Collectively, those provisions [of the bill] would yield a significant increase in the number of Americans with health insurance. By 2019, CBO and the staff of JCT estimate, the number of nonelderly people without health insurance would be reduced by about 37 million, leaving about 17 million nonelderly residents uninsured (nearly half of whom would be unauthorized immigrants). In total, CBO estimates that enacting those provisions would raise deficits by $1,042 billion over the 2010-2019 period.
Because of certain projected “revenue provisions” (like $583 bn in increased taxes on individuals and employers) and other “savings”, the net budget deficit in the CBO projections is smaller, on the order of $239 bn. This plan certainly does not meet the President’s goal of being revenue neutral.
The public health insurance “option” in Title 2 is perhaps the most worrisome aspect of the first division of this bill. In a New York Times editorial, Mankiw (Reference 4) examines how such an option would quickly drive pricing to the point where only the public option would remain. Many articles have mistakenly referred to this option as creating a government monopoly, but in fact, it would create a monopsony. A monopoly is a market situation where one seller has multiple buyers and can drive prices up; a monopsony is a market situation where one buyer has multiple sellers and can drive prices down.
Imagine a taxpayer-subsidized public option, which starts with the single largest patient pool (all Medicare, Medicaid, S-Chip, Defense Department and Department of Veterans’ Affairs beneficiaries and dependents; approaching 50% of the U.S. population). How hard would it be for such a behemoth to “negotiate” major discounts from all stakeholders in healthcare and then price undercut all private payors and other suppliers? Employers would clearly turn to such an option to reduce their (now government-mandated) healthcare expenses, and in a short period of time there would be only one plan: the public option. Government should not be in the business of competing with the private marketplace under any circumstances, but certainly not while subsidized with taxpayer funds.
Division B modifies Medicare, Medicaid and S-CHIP to align and operate more smoothly in the new healthcare landscape. It provides consistency of services in rural areas, establishes quality standards, and impacts the education of medical trainees within Medicare, although, as we’ll see in a moment, the entire medical educational system will be revamped eventually, under the direction of the Federal government.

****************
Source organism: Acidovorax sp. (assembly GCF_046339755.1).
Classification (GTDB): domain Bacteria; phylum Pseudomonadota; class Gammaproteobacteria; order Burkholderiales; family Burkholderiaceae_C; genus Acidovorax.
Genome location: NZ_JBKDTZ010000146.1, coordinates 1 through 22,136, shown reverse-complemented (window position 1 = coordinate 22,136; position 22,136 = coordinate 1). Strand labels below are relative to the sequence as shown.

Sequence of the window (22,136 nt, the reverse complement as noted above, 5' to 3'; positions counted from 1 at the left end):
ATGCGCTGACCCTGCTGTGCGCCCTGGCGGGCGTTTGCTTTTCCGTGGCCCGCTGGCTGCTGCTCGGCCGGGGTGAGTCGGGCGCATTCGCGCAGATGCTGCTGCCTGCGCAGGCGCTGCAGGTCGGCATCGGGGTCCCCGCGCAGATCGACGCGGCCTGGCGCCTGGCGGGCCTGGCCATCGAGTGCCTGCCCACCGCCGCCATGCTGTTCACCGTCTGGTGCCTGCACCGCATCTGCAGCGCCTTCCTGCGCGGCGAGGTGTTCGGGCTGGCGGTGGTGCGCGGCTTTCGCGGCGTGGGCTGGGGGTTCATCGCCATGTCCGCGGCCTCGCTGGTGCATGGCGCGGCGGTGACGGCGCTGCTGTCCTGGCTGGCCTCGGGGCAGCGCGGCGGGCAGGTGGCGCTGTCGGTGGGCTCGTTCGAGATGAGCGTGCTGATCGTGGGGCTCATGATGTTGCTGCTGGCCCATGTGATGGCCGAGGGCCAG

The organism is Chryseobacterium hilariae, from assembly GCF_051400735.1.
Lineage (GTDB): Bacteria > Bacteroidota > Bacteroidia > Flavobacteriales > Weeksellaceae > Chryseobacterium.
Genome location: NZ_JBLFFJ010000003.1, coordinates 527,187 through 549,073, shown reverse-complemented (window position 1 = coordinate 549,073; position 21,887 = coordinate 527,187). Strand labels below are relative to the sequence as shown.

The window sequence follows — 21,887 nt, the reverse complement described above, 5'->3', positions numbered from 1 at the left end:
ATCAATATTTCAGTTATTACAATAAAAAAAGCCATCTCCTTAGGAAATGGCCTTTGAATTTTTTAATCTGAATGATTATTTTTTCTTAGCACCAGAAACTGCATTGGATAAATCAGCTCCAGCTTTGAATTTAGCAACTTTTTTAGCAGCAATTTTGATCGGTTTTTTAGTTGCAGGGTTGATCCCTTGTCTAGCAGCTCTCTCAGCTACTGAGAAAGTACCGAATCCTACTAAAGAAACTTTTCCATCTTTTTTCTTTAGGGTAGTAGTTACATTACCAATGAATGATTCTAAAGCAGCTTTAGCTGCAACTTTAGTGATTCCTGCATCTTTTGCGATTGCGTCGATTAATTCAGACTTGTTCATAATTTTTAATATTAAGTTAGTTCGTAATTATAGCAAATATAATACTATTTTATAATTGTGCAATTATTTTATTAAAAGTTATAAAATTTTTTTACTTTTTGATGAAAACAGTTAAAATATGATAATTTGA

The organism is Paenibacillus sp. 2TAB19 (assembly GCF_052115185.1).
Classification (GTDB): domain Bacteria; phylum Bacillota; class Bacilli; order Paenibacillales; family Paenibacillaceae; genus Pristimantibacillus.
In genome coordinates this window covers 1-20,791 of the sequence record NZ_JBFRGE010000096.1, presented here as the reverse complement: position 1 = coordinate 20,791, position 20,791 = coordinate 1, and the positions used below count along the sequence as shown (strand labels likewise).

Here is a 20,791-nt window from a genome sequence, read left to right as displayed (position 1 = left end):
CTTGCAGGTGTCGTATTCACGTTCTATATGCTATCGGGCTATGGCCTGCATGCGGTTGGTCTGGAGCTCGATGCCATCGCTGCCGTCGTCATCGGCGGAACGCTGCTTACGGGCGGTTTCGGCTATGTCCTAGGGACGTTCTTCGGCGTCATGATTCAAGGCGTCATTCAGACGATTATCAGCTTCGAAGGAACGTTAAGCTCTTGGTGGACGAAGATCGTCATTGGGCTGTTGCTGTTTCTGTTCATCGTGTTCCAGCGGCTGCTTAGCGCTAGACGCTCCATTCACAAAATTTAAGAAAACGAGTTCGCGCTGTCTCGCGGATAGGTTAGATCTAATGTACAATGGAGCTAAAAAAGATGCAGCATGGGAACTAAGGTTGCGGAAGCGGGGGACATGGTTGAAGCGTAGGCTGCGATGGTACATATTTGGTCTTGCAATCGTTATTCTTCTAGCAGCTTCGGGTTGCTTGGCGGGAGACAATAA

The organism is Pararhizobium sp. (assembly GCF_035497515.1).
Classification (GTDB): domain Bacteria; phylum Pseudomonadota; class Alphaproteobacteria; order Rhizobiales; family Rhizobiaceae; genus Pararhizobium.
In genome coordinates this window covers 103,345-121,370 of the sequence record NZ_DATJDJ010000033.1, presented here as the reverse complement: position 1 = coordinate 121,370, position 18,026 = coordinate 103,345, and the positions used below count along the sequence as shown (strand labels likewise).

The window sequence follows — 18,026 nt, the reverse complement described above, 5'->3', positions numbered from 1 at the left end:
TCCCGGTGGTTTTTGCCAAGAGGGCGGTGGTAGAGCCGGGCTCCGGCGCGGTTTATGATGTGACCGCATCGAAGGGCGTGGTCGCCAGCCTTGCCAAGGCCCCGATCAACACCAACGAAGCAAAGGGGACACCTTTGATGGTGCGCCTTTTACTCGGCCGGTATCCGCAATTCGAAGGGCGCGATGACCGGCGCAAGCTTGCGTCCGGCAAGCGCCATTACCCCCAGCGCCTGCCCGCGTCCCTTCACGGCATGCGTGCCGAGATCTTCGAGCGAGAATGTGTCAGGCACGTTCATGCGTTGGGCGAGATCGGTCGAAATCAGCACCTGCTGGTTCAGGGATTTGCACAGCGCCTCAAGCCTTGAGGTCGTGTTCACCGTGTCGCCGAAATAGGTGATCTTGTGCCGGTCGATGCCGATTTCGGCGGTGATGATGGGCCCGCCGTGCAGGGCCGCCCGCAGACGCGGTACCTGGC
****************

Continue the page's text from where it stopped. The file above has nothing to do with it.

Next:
Division C continues the Public Health aspects started in the American Recovery and Reinvestment Act of 2009 (“The Stimulus Bill”). Here, a complete revamping of the Primary Care, Nursing and Public Health workforces is implemented. As in the UK and other countries with a government-run healthcare system the government will take over the training of most healthcare workers in the US through a series of scholarship, loan or other support programs which will require either a period of National Service (Public Health Workforce Corps, section 3401) or some method for loan repayment (section 340N). These programs will include training for diversity (section 2241) as well as “cultural and linguistic competency training for health care professionals (section 2251). Section 2301 expands the prevention and wellness research initially authorized in (you guessed it!) the Stimulus Bill. Section 2002 creates a protected “slush fund”, under the title Public Health Investment Fund, starting with $5 bn in annual funding in fiscal 2010 and growing to $12.7 bn annually in fiscal 2017. This fund is to be used to carry out “activities under designated public health provisions”. These funds “shall not be taken into account for purposes of any budget enforcement procedures… of the Balanced Budget and Emergency Deficit Control Act and budget resolutions for fiscal years during which appropriations are made from the Fund”, meaning they are “off the books” for deficit reporting and reduction.